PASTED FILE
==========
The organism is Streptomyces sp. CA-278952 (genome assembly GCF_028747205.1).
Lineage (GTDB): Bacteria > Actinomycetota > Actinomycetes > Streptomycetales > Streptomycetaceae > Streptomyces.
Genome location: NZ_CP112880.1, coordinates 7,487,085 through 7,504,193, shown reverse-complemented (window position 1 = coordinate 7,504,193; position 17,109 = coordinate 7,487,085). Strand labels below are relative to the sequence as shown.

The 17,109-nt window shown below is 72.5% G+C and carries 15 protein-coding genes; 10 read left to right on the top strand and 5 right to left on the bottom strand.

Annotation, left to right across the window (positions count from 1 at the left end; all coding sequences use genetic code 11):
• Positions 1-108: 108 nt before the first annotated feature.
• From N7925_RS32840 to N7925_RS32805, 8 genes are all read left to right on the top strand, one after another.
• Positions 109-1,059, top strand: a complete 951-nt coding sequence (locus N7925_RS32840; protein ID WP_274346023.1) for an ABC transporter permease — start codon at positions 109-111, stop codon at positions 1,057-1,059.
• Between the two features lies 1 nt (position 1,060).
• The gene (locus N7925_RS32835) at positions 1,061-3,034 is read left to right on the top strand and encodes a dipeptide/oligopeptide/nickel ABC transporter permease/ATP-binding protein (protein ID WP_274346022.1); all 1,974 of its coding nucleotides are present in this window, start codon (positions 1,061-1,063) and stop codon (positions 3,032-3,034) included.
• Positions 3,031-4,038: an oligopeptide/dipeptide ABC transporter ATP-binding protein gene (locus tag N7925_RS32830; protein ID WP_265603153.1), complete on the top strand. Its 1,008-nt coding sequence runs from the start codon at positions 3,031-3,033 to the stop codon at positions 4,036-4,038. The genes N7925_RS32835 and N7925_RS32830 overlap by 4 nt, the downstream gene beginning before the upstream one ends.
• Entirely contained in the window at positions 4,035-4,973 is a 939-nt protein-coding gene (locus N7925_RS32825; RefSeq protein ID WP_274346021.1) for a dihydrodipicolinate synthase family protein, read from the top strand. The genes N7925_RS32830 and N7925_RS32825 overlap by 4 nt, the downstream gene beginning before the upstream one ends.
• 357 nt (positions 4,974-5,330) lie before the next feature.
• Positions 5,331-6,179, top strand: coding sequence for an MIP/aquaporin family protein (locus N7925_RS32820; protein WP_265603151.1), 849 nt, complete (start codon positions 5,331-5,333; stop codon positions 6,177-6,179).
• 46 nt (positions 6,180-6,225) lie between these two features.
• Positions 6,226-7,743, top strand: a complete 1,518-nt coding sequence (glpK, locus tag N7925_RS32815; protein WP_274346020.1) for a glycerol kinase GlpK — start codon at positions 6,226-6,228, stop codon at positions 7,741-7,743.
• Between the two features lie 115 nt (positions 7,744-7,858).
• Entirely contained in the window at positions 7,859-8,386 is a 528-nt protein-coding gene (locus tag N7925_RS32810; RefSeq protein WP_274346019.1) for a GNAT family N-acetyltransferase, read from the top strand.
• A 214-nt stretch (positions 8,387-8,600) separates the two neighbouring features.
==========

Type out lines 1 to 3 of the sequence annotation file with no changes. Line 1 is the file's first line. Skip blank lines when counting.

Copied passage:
The organism is Streptomyces sp. CA-278952 (genome assembly GCF_028747205.1).
Lineage (GTDB): Bacteria > Actinomycetota > Actinomycetes > Streptomycetales > Streptomycetaceae > Streptomyces.
Genome location: NZ_CP112880.1, coordinates 7,487,085 through 7,504,193, shown reverse-complemented (window position 1 = coordinate 7,504,193; position 17,109 = coordinate 7,487,085). Strand labels below are relative to the sequence as shown.